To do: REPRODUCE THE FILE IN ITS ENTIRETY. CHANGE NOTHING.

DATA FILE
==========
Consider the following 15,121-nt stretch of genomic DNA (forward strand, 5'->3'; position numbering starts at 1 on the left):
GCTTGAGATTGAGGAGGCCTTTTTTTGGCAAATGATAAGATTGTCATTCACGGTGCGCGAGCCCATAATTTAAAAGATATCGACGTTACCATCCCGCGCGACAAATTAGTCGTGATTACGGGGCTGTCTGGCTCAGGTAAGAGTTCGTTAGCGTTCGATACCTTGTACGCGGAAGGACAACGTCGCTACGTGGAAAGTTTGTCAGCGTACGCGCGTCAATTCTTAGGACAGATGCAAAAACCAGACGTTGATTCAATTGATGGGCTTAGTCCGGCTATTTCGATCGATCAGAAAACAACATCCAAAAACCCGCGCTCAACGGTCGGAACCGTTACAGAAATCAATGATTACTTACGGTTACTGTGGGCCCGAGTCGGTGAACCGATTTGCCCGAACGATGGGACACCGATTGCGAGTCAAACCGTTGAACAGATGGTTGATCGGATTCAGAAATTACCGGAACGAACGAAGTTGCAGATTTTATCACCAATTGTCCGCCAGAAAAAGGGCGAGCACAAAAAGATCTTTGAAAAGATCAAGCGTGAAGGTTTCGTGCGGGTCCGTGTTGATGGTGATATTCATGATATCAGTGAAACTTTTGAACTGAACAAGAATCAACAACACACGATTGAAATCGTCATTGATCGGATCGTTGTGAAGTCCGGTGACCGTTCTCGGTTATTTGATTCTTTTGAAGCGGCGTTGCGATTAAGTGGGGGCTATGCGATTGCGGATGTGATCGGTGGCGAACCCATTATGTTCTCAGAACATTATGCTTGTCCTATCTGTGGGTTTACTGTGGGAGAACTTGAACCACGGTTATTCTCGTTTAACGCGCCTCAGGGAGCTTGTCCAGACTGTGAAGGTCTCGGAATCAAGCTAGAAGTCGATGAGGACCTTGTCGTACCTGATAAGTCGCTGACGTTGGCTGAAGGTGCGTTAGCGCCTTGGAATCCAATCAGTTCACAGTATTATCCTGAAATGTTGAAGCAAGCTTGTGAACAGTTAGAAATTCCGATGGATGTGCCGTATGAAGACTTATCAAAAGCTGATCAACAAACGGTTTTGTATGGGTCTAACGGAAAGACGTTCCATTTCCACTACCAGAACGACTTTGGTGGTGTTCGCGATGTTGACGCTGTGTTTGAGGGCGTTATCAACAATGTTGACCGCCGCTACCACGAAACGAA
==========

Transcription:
Consider the following 15,121-nt stretch of genomic DNA (forward strand, 5'->3'; position numbering starts at 1 on the left):
GCTTGAGATTGAGGAGGCCTTTTTTTGGCAAATGATAAGATTGTCATTCACGGTGCGCGAGCCCATAATTTAAAAGATATCGACGTTACCATCCCGCGCGACAAATTAGTCGTGATTACGGGGCTGTCTGGCTCAGGTAAGAGTTCGTTAGCGTTCGATACCTTGTACGCGGAAGGACAACGTCGCTACGTGGAAAGTTTGTCAGCGTACGCGCGTCAATTCTTAGGACAGATGCAAAAACCAGACGTTGATTCAATTGATGGGCTTAGTCCGGCTATTTCGATCGATCAGAAAACAACATCCAAAAACCCGCGCTCAACGGTCGGAACCGTTACAGAAATCAATGATTACTTACGGTTACTGTGGGCCCGAGTCGGTGAACCGATTTGCCCGAACGATGGGACACCGATTGCGAGTCAAACCGTTGAACAGATGGTTGATCGGATTCAGAAATTACCGGAACGAACGAAGTTGCAGATTTTATCACCAATTGTCCGCCAGAAAAAGGGCGAGCACAAAAAGATCTTTGAAAAGATCAAGCGTGAAGGTTTCGTGCGGGTCCGTGTTGATGGTGATATTCATGATATCAGTGAAACTTTTGAACTGAACAAGAATCAACAACACACGATTGAAATCGTCATTGATCGGATCGTTGTGAAGTCCGGTGACCGTTCTCGGTTATTTGATTCTTTTGAAGCGGCGTTGCGATTAAGTGGGGGCTATGCGATTGCGGATGTGATCGGTGGCGAACCCATTATGTTCTCAGAACATTATGCTTGTCCTATCTGTGGGTTTACTGTGGGAGAACTTGAACCACGGTTATTCTCGTTTAACGCGCCTCAGGGAGCTTGTCCAGACTGTGAAGGTCTCGGAATCAAGCTAGAAGTCGATGAGGACCTTGTCGTACCTGATAAGTCGCTGACGTTGGCTGAAGGTGCGTTAGCGCCTTGGAATCCAATCAGTTCACAGTATTATCCTGAAATGTTGAAGCAAGCTTGTGAACAGTTAGAAATTCCGATGGATGTGCCGTATGAAGACTTATCAAAAGCTGATCAACAAACGGTTTTGTATGGGTCTAACGGAAAGACGTTCCATTTCCACTACCAGAACGACTTTGGTGGTGTTCGCGATGTTGACGCTGTGTTTGAGGGCGTTATCAACAATGTTGACCGCCGCTACCACGAAACGAA